But 4 percent is not really a round number. The US economy grew faster than 2 percent in 2014, 2013, and 2012 and is projected by most economists to grow faster than 2 percent in 2015. Economists surveyed by the Associated Press, Politico, and the New York Times all doubted that 4 percent growth was achievable.

Wednesday, speaking in Iowa, Jeb defended the 4 percent target on the grounds that “aspirational goals” are important in politics.

According to James Glassman, Bush originally selected this goal at random, backed by zero substantive analysis of any kind:

That ambitious goal was first raised as Bush and other advisers to the George W. Bush Institute discussed a distinctive economic program the organization could promote, recalled James Glassman, then the institute’s executive director.

“Even if we don’t make 4 percent it would be nice to grow at 3 or 3.5,” said Glassman, now a visiting fellow at the American Enterprise Institute. In that conference call, “we were looking for a niche and Jeb in that very laconic way said, ‘four percent growth.’ It was obvious to everybody that this was a very good idea.”

No, really, is there any telling that doesn’t make the story sound incredibly stupid? As Howard Schneider and Steve Holland explained for Reuters, “Asked by Reuters during a campaign-style stop in New Hampshire on Thursday how he had arrived at the figure, Bush said: ‘It’s a nice round number. It’s double the growth that we are growing at. It’s not just an aspiration. It’s doable.'”

(more…)

Arkansas? (Really?)

Arkansas

What the hell is wrong with Tom Cotton?

It would seem the Congressman from Arkansas’ Fourth Congressional District is so desperate for a U.S. Senate seat that he will aid and abet terrorism in order to do so.

Does that sound a little strange? Well enough; it ought to. Andrew Kaczynski brings the underlying lede:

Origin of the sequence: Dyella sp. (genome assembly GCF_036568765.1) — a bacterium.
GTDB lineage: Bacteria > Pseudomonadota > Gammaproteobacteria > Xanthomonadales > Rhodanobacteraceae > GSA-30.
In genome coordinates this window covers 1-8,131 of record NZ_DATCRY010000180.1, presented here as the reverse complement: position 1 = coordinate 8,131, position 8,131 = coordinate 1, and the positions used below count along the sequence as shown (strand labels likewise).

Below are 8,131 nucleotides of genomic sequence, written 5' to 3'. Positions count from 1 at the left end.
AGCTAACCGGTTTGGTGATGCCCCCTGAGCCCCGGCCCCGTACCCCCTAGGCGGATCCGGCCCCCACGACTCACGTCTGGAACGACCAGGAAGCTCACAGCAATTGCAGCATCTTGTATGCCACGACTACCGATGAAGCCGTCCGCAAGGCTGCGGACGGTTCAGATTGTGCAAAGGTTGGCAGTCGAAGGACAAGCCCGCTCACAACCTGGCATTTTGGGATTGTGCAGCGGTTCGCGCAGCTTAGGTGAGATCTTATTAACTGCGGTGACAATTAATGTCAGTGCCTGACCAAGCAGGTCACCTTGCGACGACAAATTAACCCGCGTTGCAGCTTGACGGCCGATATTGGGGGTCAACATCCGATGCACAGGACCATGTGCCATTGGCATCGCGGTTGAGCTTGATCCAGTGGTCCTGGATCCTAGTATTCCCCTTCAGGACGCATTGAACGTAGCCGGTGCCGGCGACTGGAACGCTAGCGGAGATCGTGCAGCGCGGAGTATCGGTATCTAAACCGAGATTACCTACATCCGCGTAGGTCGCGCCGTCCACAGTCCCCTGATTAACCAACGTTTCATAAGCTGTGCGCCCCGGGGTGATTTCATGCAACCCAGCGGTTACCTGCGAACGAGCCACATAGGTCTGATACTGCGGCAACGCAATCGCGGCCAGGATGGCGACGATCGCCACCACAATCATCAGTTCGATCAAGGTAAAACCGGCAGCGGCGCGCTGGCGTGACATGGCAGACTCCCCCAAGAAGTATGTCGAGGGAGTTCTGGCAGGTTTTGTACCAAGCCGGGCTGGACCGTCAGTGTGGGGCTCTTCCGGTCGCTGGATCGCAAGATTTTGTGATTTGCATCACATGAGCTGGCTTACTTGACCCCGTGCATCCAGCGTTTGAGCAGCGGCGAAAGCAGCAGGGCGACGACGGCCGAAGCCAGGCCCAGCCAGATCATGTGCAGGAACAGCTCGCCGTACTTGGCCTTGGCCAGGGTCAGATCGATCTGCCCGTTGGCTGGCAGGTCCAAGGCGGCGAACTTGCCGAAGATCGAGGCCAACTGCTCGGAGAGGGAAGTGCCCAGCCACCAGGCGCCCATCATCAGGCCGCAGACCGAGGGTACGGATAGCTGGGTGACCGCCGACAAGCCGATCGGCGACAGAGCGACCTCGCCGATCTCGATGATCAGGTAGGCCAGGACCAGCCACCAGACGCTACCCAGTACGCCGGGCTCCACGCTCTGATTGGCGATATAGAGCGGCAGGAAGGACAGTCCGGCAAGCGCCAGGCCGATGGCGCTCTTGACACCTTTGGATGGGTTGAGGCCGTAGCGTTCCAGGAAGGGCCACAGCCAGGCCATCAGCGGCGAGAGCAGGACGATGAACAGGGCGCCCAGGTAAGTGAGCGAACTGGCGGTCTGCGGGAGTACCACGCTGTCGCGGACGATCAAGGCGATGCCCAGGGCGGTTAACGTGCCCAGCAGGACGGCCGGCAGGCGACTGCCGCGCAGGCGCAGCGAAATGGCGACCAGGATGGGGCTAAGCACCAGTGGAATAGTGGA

An ad from Republican Arkansas Senate candidate Tom Cotton about his military experience and national security issues uses footage from an ISIS propaganda video as B-roll.

And Steve Benen brings the blistering critique:

In recent months, most of the Republicans incorporating ISIS propaganda into their commercials have relied on the ISIS video in which James Foley was murdered. Foley’s family has pleaded not to even watch the footage, but in a few cases, politicians on the right have ignored those wishes ....

Rep. Tom Cotton (R-AR4), candidate for United States Senate, is willing to help Daa'ish in order to win..... I honestly never thought I’d see the day. Far-right politicians, eager to seem “tough” on terror, are deliberately putting terrorists’ propaganda on the air, on purpose, to advance their personal ambitions.

Keep in mind, there’s no shortage of available footage that the Republican campaign could have included in the commercial. There’s plenty of background video of combat in the Middle East, for example, which Cotton could have used to make the same point.

But, no. Cotton instead used ISIS propaganda, putting the same footage on the air that the terrorists want to see on the air.

And while Benen might wonder about who on the campaign thought this was a good idea, there is perhaps a more important question.

Really, Arkansas? This is okay with you?

(more…)